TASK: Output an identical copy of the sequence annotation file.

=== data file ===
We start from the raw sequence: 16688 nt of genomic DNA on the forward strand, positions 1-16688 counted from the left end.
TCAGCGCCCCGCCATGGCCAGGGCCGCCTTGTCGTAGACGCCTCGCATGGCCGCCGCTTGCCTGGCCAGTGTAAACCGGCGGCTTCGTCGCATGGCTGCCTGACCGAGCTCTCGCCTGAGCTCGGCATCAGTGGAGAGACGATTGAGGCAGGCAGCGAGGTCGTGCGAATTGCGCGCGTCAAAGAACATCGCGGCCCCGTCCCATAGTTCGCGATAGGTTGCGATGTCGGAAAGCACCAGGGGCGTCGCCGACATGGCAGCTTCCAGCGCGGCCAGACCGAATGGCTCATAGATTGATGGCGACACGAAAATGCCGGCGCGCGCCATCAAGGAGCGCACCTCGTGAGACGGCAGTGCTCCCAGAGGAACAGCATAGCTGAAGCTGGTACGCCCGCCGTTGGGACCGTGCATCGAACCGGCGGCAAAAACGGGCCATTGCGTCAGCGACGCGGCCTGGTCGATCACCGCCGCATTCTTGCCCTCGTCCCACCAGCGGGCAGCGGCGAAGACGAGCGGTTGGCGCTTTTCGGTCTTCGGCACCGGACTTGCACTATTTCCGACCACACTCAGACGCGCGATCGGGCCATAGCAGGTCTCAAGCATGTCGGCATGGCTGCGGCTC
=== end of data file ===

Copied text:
We start from the raw sequence: 16688 nt of genomic DNA on the forward strand, positions 1-16688 counted from the left end.
TCAGCGCCCCGCCATGGCCAGGGCCGCCTTGTCGTAGACGCCTCGCATGGCCGCCGCTTGCCTGGCCAGTGTAAACCGGCGGCTTCGTCGCATGGCTGCCTGACCGAGCTCTCGCCTGAGCTCGGCATCAGTGGAGAGACGATTGAGGCAGGCAGCGAGGTCGTGCGAATTGCGCGCGTCAAAGAACATCGCGGCCCCGTCCCATAGTTCGCGATAGGTTGCGATGTCGGAAAGCACCAGGGGCGTCGCCGACATGGCAGCTTCCAGCGCGGCCAGACCGAATGGCTCATAGATTGATGGCGACACGAAAATGCCGGCGCGCGCCATCAAGGAGCGCACCTCGTGAGACGGCAGTGCTCCCAGAGGAACAGCATAGCTGAAGCTGGTACGCCCGCCGTTGGGACCGTGCATCGAACCGGCGGCAAAAACGGGCCATTGCGTCAGCGACGCGGCCTGGTCGATCACCGCCGCATTCTTGCCCTCGTCCCACCAGCGGGCAGCGGCGAAGACGAGCGGTTGGCGCTTTTCGGTCTTCGGCACCGGACTTGCACTATTTCCGACCACACTCAGACGCGCGATCGGGCCATAGCAGGTCTCAAGCATGTCGGCATGGCTGCGGCTC